Tuesday, 5 September 2017

Dataclysm by Christian Rudder

From the guy that gave the world OK Cupid and is acting as the online service's chief statistician comes Dataclysm, a book (or rather, in my case, an audiobook) that is all about number crunching. That is to say, the author analyses the big data available to him through OK Cupid and comes up with some interesting conclusions; he then looks further afield, towards compatriots such as Facebook, Twitter and Google; and from all of that he conjures tons of insight about this world we live in.
Thus we get to look at racial relationships in the USA, and the numbers are rather scary. I will put it this way, I could have never imagines the situation in the Land of the Free to be as bad as it is, but - what can I do? - the numbers don't lie. Similarly, Dataclysm examines LGBT related affairs, along the way concluding rather conclusively that 5% of the population is gay and then looks at how certain parts keep it a secret while others are open - what does this say about our society?
The theme goes on. Men vs. women, urban vs. rural: whatever the case at hand happens to be, the lines on our made-up map disappear and instead the "real" maps come up. National borders don't mean a thing in big data number crunching.
Dataclysm is thus a good read, an eye opener that calls a spade a spade for better and worse. As an audiobook, it suffers more than a bit given the large number of graphs that have to be read aloud to the reader, but it is always manageable.
At the end of it all, Rudder does complain - in an exercise of self irony - about us progressing towards a society where people and entire populations are reduced to single numbers. In doing so, he also sounds the alarm on privacy, noting he himself stays away from social media: perhaps, Rudder asks, by the time we realise what is happening to our privacy in this world of Googles and Facebooks, big data will crunch it all and there won't be any possibility for privacy left (because machines would have already analysed all that is there to analyse about us).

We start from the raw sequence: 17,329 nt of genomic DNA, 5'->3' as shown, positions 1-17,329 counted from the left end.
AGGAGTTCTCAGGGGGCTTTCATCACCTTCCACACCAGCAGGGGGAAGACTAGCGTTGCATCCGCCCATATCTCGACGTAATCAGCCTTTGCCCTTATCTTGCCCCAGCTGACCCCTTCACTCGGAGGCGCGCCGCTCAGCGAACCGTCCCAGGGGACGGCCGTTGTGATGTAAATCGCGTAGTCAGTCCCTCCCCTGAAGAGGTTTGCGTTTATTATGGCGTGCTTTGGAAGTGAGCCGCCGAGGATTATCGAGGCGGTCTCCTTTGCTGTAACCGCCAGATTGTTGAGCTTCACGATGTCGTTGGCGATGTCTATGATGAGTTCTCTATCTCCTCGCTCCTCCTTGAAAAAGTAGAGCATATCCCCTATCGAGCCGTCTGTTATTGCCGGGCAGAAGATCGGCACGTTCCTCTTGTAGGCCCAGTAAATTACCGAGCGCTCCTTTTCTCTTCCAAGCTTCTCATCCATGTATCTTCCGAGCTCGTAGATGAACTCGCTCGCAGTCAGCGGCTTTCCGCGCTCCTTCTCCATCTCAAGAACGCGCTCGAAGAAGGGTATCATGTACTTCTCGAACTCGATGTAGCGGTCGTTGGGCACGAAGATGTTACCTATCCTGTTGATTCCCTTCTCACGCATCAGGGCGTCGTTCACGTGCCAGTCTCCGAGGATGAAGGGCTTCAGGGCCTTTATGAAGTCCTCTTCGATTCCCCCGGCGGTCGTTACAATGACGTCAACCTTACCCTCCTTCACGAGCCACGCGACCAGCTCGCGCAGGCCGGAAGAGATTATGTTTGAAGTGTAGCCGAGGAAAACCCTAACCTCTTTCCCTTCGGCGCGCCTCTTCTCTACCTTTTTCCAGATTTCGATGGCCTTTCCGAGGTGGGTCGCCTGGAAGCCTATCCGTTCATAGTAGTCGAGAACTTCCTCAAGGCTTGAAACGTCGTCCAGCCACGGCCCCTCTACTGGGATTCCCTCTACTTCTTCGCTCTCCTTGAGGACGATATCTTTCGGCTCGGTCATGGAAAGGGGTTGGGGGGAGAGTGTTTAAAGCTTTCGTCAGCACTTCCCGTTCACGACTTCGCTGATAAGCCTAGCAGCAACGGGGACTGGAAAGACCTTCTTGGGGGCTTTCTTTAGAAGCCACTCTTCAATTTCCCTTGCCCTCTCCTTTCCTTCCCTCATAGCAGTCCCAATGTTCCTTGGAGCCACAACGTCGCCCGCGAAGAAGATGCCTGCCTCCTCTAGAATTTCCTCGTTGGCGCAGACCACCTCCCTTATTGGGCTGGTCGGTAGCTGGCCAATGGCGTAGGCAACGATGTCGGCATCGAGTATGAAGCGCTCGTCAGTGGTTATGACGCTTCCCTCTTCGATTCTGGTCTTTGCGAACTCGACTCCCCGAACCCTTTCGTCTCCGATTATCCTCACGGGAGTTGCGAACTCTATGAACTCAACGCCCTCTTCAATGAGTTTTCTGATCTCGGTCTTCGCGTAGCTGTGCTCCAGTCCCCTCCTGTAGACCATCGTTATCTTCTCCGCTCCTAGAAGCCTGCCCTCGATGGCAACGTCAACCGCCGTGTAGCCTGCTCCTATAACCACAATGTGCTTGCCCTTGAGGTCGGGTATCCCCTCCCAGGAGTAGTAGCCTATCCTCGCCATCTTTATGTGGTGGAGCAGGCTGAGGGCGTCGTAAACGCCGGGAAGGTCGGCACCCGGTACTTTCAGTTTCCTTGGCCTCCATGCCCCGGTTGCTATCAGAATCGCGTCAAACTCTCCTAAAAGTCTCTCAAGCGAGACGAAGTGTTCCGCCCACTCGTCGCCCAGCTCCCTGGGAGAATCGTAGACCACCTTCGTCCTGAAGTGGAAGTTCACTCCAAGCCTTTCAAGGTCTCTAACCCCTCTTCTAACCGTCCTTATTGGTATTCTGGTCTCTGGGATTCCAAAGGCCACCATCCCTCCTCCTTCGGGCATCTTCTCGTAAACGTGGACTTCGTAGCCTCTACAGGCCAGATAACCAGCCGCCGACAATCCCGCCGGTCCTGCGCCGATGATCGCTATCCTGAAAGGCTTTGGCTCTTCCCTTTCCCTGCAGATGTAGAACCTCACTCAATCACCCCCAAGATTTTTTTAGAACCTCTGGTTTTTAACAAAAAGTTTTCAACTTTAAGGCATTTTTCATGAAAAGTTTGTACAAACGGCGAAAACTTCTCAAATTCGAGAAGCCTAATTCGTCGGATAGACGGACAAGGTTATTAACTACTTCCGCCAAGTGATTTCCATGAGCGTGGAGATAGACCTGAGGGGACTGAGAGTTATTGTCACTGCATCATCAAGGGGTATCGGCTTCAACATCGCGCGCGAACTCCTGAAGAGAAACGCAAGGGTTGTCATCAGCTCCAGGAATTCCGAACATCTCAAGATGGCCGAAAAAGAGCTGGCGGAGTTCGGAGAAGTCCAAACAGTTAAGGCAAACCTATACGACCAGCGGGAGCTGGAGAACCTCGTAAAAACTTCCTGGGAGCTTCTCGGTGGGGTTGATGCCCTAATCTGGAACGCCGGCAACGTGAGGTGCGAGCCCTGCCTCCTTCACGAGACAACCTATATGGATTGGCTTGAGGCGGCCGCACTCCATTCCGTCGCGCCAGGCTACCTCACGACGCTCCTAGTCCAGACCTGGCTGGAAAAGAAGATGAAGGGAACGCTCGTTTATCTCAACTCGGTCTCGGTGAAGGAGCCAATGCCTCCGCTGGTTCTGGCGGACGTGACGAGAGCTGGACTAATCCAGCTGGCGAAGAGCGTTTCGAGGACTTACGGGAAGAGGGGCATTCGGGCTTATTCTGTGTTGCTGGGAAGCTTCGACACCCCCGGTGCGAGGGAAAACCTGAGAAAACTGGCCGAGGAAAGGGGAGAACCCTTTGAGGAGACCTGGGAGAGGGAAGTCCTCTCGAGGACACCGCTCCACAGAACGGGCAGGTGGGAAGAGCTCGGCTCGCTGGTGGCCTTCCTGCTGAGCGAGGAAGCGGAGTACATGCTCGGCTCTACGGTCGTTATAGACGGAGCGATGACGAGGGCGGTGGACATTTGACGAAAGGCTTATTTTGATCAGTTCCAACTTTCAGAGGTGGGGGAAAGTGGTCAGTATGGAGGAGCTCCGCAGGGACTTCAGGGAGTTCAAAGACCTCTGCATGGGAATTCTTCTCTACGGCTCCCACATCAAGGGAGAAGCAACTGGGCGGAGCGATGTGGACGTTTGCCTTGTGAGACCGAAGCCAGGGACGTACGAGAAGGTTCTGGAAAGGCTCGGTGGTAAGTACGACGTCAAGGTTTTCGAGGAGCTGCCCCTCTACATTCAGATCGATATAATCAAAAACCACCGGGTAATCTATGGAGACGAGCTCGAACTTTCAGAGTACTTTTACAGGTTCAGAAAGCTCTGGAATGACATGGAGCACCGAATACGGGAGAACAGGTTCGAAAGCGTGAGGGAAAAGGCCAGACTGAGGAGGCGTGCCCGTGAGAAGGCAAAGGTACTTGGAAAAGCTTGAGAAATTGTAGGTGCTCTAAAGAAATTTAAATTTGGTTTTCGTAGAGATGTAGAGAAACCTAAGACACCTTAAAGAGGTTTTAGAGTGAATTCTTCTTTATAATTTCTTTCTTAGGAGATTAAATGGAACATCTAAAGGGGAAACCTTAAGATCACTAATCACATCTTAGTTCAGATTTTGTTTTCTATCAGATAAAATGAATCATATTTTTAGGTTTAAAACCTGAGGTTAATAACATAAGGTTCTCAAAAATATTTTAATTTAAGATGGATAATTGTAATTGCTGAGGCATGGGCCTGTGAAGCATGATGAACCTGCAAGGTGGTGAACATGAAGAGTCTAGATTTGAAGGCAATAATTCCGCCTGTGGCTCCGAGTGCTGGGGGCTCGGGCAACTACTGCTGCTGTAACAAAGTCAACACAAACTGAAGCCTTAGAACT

Quite up to date in a field where every week brings us fresher grounds, Dataclysm is well worth reading. I will emphasise the word "reading", because I believe such a book of numbers would be better served in book form than audiobook. Still, I will reduce the audiobook to a single figure of 3.5 out of 5 crabs.
Further reading:
If you seek a counter view, try David Brin's The Transparent Society; as you can tell, I had found it to be out of date and grossly naive with its core view that surveillance is fine because we could surveil the surveillers.
For what I consider a much more realistic view of the world we live in, I would point you at this article entitle You Are the Product. I would also point you at my own post, here.

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